All the scientific issues above seem tractable. However, they prompt broader questions: ‘Why is DD-MRP interesting?’ and ‘Why has no-one discovered it before?’. The fluctuation test, on which our findings are based, was first used in the 1940s and rifampicin was produced in 1959. Since then, fluctuation tests using rifampicin have become commonplace for estimating mutation rates. Perhaps the previous non-discovery of DD-MRP comes down to statistics - fluctuation tests are noisy and laborious assays. Only differences in mutation rate between wild-type and mutator strains, which typically have at least an order of magnitude higher mutation rate (e.g., due to deficiency in DNA repair), can be reliably separated within a single experiment. We, by contrast, are observing variation in mutation rates of around 3 to 5-fold (see Figure 1). It seems entirely plausible that, to a bacterium, even a small increase in the chance of gaining an antibiotic resistance mutation is, biologically, highly significant. However, to detect this difference using fluctuation tests required large numbers of assays and some careful statistical models. Even then we were only really convinced of DD-MRP when it became clear that we could remove it by deleting luxS and reinstate it by functionally complementing that mutation. Which brings us to the question of DD-MRP’s significance - why should one care about a phenomenon close to the limits of detectability, and subtle, relative to the large fixed differences in mutation rate between wild-type and mutator strains?
Firstly, we believe DD-MRP is interesting because it connects previously disparate areas of microbiology: mutagenesis and quorum-sensing. A vast amount of knowledge has been built up in both areas and DD-MRP opens a bridge between the two. It’s interesting too as an evolutionary mechanism, particularly where that relates to mathematical models and theory. The independence of mutational effects from the environment in which they arise has been a hard-won insight. Nonetheless, evolution depends ultimately upon mutations and intimately upon the environment. Links between the two therefore have the potential to affect the realized trajectory of evolution. Finally, there is the interest of what DD-MRP might mean practically. If mutation rates in general, and those to antibiotic resistance in particular, can be manipulated via a quorum-sensing-like mechanism, it opens up fascinating possibilities for how microbes might be manipulating each other and ultimately, how humans might manipulate them too. In particular, there are many circumstances outside the laboratory when E. coli cells find themselves at low densities, for instance, when treated by antibiotics in the human gut or when first infecting a host. If it were possible to develop a molecule that prevents E. coli cells from recognizing their scarcity, our results suggest that this could reduce the rate at which antibiotic resistance arises. If administered with existing antibiotics, such a molecule might increase or prolong their efficacy. Such a mutation rate minimization approach could perhaps result in new tools to tackle the rise in antibiotic resistance. After all, attine ants have apparently succeeded in suppressing microbial pathogens using bacterial antibiotics for millennia without obviously ‘inventing’ new classes of antibiotic. Perhaps the identification of density-dependent mutation rates will play a part in humans learning the same trick.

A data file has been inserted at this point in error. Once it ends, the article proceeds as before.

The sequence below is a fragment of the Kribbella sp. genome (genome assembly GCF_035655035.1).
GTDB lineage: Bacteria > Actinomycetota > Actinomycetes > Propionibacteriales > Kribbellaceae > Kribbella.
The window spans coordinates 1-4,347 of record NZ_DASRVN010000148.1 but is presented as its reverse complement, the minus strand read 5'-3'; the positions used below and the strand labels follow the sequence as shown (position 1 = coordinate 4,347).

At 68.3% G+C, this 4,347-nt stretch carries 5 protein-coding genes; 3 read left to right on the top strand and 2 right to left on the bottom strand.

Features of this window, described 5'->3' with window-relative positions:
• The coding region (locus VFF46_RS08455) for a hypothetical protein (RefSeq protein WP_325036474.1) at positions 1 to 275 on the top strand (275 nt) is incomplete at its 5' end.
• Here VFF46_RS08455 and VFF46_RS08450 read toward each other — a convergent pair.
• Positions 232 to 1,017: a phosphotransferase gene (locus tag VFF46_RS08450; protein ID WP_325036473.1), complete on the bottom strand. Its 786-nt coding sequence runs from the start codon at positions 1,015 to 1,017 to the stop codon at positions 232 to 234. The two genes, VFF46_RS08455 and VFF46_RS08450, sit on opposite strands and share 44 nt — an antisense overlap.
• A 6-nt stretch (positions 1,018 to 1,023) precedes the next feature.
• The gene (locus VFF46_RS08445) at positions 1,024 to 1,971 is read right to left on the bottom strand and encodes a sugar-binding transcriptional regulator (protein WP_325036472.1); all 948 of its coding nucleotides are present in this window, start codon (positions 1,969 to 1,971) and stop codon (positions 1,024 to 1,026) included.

We would like to thank the Engineering and Physical Sciences Research Council (EPSRC) for grant EP/H031936/1, the Biotechnology and Biological Sciences Research Council (BBSRC) for grant BB/L009579/1 and the Wellcome Trust for fellowship 082453/Z/07/Z to CGK.